But, continued the blacksmith, speaking cheerily, I am not the one that ought to complain. Many is the man that has a harder lot of it than I, among the nailers along this hill and in the valley. My neighbor in the next door could tell you something about labor you never have heard the like of in your country. He is an older man than I, and there are seven of them in his family; and, for all that, he has no boy like Jemmy here to help him. Some of his little girls are sickly, and their mother is not over strong, and it all comes on him. He is an oldish man, as I was saying, yet he not only works eighteen hours every day at his forge, but every Friday in the year he works all night long, and never lays off his clothes till late of Saturday night. A good neighbor is John Stubbins, and the only man just in our neighborhood who can read the newspaper. It is not often he gets a newspaper; for it is not the like of us that can have newspapers and bread too at the same time in our houses. But now and then he begs an old one, partly torn, at the baker’s, and reads it to us of a Sunday night. So once in two or three weeks, we hear something of what is going on in the world—something about Corn Laws, and the Duke of Wellington, and Oregon, and India, and Ireland, and other parts of England. We heard tell a while ago that the poor people would not have to make so many nails for a loaf of bread much longer, because Sir Robert Peel and some other men were going to take off the port-locks and other taxes, and let us buy bread of them that could sell it the cheapest. When we heard this talked of, without knowing the truth of it, John Stubbins took a penny and went to the White Hart and bought a drink of beer, and then the landlady let him look into the newspaper which she keeps for her customers. When he came back, he told us a good deal of what was going on, and said he was sure the times would be better one of these days.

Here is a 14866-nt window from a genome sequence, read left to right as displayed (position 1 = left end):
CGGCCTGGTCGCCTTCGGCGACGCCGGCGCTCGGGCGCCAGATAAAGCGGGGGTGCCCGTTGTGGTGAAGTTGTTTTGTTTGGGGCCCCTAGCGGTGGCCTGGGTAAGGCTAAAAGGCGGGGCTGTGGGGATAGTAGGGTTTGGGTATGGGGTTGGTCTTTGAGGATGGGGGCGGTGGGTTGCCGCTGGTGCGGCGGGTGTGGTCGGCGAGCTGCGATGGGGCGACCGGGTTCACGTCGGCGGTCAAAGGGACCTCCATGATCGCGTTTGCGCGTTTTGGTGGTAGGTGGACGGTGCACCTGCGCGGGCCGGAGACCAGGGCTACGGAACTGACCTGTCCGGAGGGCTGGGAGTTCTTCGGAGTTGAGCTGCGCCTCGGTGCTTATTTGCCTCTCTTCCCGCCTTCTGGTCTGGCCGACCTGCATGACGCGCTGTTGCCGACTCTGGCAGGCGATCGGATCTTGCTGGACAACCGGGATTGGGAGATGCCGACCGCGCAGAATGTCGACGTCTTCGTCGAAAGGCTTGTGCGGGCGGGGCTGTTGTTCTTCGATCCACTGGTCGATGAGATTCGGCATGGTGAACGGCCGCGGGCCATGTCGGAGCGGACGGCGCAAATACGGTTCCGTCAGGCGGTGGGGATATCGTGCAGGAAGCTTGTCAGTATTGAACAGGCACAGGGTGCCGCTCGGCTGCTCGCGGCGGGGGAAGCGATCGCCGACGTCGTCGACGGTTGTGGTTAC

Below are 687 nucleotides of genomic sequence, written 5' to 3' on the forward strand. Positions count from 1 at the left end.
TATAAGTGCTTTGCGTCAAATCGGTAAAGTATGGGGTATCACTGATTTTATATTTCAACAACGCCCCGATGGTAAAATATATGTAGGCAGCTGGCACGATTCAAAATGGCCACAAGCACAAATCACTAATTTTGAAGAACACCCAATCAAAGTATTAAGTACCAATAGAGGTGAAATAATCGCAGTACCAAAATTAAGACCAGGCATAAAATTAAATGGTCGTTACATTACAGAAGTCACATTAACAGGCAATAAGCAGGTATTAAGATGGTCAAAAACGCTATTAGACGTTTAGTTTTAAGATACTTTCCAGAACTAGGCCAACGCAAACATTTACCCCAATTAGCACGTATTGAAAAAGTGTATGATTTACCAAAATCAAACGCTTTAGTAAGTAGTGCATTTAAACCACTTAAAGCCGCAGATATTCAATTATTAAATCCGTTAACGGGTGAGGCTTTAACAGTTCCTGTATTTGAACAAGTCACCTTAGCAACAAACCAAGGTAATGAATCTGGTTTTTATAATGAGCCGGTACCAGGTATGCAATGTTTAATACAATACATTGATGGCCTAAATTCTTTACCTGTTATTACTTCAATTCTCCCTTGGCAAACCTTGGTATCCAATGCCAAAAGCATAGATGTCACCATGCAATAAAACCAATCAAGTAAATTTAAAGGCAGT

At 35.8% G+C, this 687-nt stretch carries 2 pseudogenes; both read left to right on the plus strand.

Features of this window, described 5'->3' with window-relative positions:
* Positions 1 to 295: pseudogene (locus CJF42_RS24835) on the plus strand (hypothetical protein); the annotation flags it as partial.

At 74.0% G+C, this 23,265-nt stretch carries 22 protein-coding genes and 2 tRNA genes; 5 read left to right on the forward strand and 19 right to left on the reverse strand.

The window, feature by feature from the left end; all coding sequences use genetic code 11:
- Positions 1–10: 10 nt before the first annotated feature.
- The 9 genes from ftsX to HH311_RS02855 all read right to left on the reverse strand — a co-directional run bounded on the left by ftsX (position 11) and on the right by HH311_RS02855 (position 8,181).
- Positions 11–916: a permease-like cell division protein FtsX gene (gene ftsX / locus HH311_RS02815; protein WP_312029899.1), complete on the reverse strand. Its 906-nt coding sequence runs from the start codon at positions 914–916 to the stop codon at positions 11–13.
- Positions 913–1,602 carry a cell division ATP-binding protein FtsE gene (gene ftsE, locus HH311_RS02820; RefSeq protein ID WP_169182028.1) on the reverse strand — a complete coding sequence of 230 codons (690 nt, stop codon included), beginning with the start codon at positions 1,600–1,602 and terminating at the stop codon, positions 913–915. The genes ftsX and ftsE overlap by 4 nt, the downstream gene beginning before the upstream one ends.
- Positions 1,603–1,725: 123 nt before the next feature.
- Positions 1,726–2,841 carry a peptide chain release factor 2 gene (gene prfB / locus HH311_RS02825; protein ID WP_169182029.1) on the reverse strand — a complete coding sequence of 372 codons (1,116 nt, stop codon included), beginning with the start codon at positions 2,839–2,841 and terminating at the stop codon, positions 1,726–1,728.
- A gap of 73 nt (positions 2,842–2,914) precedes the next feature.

Here he was interrupted by John Stubbins himself, who, hearing some strange voices mingling in earnest conversation in the other end of the building, came round to see who was there. With the entrance of this John Stubbins, I must turn over another leaf of my journal.
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The interest created in the United States by the above account of my first meeting with Josiah, encouraged me to propose that the children of America should, by a subscription of a half dime each, contribute as much money as would clothe and educate him for a year. The proposition met with a cordial response, and one hundred dollars were soon collected for this purpose.